Return type

array

Notes

Uses curve_substract() internally

get_distance(s1, s2, var, wunit='default', Iunit='default', resample=True)[source]

Get a regularized Euclidian distance between two spectra s1 and s2

This regularized Euclidian distance minimizes the effect of a small shift in wavelength between the two spectra

\[D(w_1)[i] = \sqrt{ \sum_j (\hat{I_1}[i] - \hat{I_2}[j] )^2 + (\hat{w_1}[i] - \hat{w_2}[j])^2}\]

Where values are normalized as:

\[\hat{A} = \frac{A}{max(A) - min(A)}\]

If waveranges dont match, s2 is interpolated over s1.

Warning

This is a distance on both the waverange and the intensity axis. It may be used to compensate for a small offset in your experimental spectrum (due to wavelength calibration, for instance) but can lead to wrong fits easily. Plus, it is very cost-intensive! Better use get_residual() for an automatized procedure.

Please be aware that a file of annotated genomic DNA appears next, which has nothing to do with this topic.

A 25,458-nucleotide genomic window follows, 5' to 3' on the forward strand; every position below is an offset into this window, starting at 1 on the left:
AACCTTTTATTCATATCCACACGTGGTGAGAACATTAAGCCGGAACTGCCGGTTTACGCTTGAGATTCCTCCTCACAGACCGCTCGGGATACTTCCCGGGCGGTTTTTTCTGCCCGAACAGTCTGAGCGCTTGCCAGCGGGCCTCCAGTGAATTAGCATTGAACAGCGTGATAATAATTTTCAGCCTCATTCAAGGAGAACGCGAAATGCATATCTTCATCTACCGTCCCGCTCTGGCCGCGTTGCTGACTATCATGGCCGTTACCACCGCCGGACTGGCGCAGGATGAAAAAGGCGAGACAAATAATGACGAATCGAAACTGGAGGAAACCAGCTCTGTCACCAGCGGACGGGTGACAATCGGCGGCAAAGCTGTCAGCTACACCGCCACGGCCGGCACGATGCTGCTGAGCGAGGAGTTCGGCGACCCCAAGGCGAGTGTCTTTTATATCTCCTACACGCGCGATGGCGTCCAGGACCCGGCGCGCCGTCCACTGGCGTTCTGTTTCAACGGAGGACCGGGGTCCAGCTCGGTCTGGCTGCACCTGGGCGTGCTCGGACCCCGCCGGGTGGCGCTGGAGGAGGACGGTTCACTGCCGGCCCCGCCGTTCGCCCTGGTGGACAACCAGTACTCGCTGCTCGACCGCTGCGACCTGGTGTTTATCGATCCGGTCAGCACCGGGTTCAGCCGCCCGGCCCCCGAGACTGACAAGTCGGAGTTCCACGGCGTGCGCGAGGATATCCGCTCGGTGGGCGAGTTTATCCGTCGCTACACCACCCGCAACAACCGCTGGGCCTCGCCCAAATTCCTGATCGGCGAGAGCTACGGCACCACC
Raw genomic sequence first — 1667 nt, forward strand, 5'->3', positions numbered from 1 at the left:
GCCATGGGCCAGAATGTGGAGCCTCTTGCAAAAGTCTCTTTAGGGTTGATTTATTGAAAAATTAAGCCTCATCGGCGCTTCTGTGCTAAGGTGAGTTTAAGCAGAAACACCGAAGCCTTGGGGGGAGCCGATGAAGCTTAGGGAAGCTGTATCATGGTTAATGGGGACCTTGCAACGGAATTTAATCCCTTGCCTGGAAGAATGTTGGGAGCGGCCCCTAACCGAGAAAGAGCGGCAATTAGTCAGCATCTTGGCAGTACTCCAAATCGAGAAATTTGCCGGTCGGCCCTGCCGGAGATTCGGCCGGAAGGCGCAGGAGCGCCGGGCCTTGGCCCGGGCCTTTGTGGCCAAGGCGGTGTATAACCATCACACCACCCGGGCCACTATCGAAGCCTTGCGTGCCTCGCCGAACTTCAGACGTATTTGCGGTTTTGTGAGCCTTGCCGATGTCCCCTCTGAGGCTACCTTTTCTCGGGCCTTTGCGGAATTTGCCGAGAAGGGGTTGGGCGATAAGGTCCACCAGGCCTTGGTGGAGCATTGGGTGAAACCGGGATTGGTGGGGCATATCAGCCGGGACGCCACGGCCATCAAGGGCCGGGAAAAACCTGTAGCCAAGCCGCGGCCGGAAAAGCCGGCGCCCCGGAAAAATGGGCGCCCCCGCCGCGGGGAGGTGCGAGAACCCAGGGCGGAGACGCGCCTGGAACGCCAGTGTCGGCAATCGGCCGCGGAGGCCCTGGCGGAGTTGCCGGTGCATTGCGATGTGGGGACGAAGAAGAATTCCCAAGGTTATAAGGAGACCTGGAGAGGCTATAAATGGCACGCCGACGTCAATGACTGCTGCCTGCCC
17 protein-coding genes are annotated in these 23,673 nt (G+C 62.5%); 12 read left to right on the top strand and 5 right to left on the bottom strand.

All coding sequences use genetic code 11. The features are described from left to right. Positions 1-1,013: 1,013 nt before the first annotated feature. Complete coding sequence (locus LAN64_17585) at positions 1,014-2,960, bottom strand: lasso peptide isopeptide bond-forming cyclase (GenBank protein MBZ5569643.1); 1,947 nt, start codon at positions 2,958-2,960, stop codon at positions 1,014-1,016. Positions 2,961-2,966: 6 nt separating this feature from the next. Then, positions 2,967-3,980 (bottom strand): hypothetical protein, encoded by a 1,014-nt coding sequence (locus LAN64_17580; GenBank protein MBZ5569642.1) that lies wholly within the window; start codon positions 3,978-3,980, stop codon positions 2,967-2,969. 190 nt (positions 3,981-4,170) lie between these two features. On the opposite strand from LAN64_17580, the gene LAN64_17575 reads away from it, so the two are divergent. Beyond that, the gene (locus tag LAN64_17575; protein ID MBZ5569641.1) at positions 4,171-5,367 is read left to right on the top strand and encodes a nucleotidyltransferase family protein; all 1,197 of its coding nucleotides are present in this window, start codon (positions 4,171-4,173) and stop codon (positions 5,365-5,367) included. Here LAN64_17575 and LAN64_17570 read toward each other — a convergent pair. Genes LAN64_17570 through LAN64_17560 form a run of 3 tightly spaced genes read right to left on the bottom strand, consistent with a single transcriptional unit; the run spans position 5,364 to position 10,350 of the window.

Parameters
  • s1, s2 (Spectrum objects) – Spectrum

  • var (str) – spectral quantity

  • wunit ('nm', 'cm-1', 'nm_vac') – waveunit to compare in: wavelength air, wavenumber, wavelength vacuum

  • Iunit (str) – if 'default' use s1 unit for variable var

  • medium (‘air’, ‘vacuum’, default’) – propagating medium to compare in (if in wavelength)

Notes

Uses curve_distance() internally

get_ratio(s1, s2, var, wunit='default', Iunit='default', resample=True)[source]

Get the ratio between two spectra Basically returns w1, I1 / I2 where (w1, I1) and (w2, I2) are the values of s1 and s2 for variable var. (w2, I2) is linearly interpolated if needed.

\[R = I_1 / I_2\]
Parameters
  • s1, s2 (Spectrum objects) – Spectrum

  • var (str) – spectral quantity

  • wunit ('nm', 'cm-1', 'nm_vac') – waveunit to compare in: wavelength air, wavenumber, wavelength vacuum

  • Iunit (str) – if 'default' use s1 unit for variable var

Notes